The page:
KMC docs worry about spice-addicted pregnant mothers
BAKERSFIELD, Calif. (KBAK/KBFX) Synthetic marijuana, often known as "spice," is affecting not only young drug users, but even pregnant mothers.
Doctors at Kern Medical Center say they've treated one verified case, and they suspect others.
Eyewitness News is investigating the drug, and we were contacted by Dr. Sally Wonderly-Nalesnik. She was the attending physician when a young girl came in to give birth at KMC.
"It was awful, she was having a seizure, she had high-blood pressure, and she had psychosis," Nalesnik said. The physician can't go into more specifics about this case, but said those symptoms are known side effects of spice.
Often sold in packets or small jars, "spice" has been available in smoke shops, though it is now illegal under both state and federal law to sell, distribute or possess with intent to sell. The laws ban the five active chemicals most used in spice.
Dr. Nalesnik said doctors thought the young mother was on drugs of some kind when she arrived at KMC to give birth. They didn't know what it was until later.
"We weren't aware of the spice use until after the fact, when her family revealed it to us," Dr. Nalesnik said. She added the family said the girl used a lot of spice.
Local families have complained the drug is still easily available in local smoke shops. Law officers tell Eyewitness News makers of spice try to get around the laws banning it, by slightly changing the chemical compounds they use.
Experts say spice is usually a dried, shredded plant material with the chemical additives that are responsible for the mind-altering effects.
At KMC, doctors believe there is spice use by a number of obstetrical patients.
"We have suspicions that there's a lot more patients that we just aren't identifying because the family members aren't telling us, or the patient's not telling us," Dr. Nalesnik said. "And we can't readily detect it in our urine drug screens."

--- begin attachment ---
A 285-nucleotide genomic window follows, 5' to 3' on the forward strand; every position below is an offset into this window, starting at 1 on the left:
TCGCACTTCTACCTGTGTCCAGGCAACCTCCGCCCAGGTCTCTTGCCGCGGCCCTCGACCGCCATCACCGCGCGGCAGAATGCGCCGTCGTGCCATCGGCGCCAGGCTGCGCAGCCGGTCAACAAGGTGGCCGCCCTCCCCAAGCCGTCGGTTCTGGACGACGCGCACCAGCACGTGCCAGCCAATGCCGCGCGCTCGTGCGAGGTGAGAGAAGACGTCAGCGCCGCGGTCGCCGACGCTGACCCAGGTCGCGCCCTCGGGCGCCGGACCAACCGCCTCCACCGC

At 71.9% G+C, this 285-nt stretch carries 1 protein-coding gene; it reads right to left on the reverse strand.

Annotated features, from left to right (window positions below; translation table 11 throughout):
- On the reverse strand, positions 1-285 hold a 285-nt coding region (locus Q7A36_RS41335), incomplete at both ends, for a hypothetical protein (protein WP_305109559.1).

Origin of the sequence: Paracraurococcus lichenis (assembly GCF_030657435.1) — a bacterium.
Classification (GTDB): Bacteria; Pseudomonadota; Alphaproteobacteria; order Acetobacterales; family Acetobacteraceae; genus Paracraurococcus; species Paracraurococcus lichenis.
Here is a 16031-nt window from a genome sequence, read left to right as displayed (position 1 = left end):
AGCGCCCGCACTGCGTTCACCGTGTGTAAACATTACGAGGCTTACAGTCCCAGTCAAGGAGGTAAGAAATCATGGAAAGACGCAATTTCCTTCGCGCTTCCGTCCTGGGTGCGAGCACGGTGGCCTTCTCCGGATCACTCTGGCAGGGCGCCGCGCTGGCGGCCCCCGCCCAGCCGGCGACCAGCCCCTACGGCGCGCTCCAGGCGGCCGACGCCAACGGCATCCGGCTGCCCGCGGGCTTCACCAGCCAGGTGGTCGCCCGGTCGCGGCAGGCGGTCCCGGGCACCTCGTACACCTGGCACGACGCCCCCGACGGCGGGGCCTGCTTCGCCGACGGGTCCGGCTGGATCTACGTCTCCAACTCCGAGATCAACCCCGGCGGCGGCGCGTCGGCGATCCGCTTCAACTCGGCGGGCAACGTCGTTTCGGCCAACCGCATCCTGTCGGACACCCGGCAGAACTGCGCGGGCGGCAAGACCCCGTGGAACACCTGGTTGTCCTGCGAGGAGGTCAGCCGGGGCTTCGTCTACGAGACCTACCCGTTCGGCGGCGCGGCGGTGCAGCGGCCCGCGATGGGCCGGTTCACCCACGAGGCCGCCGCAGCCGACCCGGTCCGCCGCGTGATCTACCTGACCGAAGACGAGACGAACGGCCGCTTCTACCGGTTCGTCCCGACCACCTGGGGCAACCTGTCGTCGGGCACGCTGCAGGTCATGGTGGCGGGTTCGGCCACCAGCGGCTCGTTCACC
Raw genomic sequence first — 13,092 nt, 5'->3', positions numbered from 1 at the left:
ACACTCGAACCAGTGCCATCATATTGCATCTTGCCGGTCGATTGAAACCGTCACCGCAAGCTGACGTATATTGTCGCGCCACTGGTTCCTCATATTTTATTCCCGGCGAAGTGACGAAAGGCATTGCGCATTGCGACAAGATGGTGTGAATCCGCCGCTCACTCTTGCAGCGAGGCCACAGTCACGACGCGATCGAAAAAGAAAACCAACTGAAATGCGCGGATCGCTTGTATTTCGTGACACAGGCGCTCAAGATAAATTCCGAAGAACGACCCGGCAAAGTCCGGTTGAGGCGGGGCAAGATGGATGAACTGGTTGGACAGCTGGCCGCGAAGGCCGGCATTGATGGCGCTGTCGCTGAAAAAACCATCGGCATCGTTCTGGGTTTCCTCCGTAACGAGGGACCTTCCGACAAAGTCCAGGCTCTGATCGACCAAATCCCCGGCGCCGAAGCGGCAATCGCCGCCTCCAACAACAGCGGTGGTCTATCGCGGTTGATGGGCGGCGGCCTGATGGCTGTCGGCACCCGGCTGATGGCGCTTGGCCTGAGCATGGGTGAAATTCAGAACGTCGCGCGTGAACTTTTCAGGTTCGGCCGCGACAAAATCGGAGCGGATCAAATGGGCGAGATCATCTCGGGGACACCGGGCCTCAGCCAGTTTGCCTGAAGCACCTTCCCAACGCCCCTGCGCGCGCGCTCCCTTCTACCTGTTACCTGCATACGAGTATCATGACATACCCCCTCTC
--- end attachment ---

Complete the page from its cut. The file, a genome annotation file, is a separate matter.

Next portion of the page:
The doctor said with the mother confirmed as a spice-user, it was a difficult situation. "Eventually she was OK, but we had to treat her. It was serious, touch and go."
And asked about the condition of the baby, Dr. Nalesnik said the child seemed OK. "Unfortunately, we don't know the long-term effects of spice on children," she added.
And, long-term psychological impacts are another very big concern this doctor has. She worries about that for any babies born to mothers under the influence, and any teen or adult spice-user.
"The psychosis could be forever," Dr. Nalesnik said. "I think these people can have this problem, from just smoking once or twice, forever."
The KMC doctors are now sharing what they're seeing and learning about obstetrical patients and spice use. They'll present a paper next week at a national conference of the American College of Obstetrics and Gynecology.
Dr. Cindy Lee will give the presentation at the meeting in New Orleans titled "Spice Gold, A New Drug, A New Problem, A New Obstetric Phenomenon."
"I'm really proud of our work here at KMC, to be selected at a national meeting," Dr. Nalesnik said. She added it's important to alert other OB-GYN's about the problem, and what KMC is learning about it.
In the case the doctors confirmed as spice use, Nalesnik said they had no chance to try helping the young mother after the baby was delivered. "Unfortunately, she left to get more drugs," the physician said. "Without medical advice, against medical advice."
But, the KMC doctors hope they can warn others. "It's a reality that we need to be aware of, that our young youth in Bakersfield are using drugs," Dr. Nalesnik said. "Even pregnant."